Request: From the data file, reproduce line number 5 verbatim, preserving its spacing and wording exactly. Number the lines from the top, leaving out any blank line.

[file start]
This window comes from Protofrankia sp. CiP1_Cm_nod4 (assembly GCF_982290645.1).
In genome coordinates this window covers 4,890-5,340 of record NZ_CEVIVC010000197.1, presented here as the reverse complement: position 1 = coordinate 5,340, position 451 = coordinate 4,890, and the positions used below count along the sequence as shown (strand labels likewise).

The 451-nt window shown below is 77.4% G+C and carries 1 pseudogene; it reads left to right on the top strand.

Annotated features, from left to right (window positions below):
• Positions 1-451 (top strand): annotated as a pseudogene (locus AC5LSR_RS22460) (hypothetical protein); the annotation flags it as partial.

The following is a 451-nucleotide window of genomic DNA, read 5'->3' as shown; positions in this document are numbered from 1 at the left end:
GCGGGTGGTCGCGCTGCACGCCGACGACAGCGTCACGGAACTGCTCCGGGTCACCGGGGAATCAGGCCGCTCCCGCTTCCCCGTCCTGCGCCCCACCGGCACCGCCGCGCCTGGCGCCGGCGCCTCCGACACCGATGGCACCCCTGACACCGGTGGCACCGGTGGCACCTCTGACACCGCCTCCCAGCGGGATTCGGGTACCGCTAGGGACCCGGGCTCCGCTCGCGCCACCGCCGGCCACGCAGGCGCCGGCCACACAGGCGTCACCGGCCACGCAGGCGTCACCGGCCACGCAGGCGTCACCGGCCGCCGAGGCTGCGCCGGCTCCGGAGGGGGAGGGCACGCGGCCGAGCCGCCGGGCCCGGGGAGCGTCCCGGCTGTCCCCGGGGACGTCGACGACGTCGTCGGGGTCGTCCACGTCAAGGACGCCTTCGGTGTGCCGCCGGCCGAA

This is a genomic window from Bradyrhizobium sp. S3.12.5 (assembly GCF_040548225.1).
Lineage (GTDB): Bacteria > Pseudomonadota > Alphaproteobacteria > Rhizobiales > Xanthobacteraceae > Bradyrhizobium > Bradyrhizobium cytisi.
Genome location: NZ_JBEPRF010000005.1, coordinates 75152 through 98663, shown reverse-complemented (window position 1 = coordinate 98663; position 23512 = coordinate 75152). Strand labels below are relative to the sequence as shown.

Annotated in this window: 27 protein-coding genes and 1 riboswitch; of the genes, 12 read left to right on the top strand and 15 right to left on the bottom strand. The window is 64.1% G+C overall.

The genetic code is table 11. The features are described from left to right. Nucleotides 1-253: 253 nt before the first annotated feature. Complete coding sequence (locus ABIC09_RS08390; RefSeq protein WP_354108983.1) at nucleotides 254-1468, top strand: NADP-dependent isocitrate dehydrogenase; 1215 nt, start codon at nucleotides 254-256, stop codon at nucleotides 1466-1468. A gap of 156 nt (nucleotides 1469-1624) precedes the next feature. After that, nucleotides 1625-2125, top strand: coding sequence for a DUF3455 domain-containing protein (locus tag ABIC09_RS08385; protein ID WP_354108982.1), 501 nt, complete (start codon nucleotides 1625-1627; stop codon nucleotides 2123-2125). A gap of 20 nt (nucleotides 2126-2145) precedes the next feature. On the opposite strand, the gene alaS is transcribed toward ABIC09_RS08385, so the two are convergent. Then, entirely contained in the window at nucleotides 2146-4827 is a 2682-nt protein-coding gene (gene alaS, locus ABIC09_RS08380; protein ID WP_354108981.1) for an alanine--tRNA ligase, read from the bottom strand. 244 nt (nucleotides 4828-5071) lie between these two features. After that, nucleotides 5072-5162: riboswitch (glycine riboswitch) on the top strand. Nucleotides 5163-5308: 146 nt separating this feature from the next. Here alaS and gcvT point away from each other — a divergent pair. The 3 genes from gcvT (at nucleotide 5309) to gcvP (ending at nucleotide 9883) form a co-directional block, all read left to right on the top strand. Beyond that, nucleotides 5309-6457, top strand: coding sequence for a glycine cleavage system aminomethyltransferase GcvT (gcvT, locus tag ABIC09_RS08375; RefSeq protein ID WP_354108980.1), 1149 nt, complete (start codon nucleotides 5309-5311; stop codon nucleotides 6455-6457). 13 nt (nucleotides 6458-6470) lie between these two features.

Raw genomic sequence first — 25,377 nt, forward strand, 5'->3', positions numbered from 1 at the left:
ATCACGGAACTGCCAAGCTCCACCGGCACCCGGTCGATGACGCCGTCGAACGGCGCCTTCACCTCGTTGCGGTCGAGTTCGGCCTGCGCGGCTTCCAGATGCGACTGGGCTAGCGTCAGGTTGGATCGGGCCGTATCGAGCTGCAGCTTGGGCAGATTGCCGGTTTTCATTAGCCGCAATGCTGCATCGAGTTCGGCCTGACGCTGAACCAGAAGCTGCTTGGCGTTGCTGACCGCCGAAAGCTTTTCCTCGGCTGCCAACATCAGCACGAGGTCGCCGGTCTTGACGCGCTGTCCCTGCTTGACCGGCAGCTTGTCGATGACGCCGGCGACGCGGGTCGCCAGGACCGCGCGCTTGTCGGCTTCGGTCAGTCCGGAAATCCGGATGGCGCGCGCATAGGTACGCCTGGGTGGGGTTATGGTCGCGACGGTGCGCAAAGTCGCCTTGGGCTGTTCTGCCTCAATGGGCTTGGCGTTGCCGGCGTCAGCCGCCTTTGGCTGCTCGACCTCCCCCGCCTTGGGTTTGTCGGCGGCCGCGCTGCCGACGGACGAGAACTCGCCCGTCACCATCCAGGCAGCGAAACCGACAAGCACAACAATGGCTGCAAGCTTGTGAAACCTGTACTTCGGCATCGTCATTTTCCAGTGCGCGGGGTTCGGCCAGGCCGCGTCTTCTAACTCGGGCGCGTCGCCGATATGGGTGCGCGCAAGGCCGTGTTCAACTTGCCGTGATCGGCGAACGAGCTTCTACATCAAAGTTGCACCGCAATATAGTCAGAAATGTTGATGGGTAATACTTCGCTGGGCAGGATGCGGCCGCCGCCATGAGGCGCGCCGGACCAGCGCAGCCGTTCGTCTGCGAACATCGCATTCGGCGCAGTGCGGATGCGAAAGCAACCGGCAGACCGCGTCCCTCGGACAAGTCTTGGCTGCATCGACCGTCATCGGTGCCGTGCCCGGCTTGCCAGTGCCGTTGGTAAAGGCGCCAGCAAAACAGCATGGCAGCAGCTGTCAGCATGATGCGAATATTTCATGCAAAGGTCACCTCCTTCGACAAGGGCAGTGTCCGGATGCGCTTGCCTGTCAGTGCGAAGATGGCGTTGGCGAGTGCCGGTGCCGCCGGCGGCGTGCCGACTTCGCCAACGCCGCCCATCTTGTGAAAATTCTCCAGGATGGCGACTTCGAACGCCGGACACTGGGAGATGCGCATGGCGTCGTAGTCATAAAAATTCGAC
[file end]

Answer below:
• Positions 1-451 (top strand): annotated as a pseudogene (locus AC5LSR_RS22460) (hypothetical protein); the annotation flags it as partial.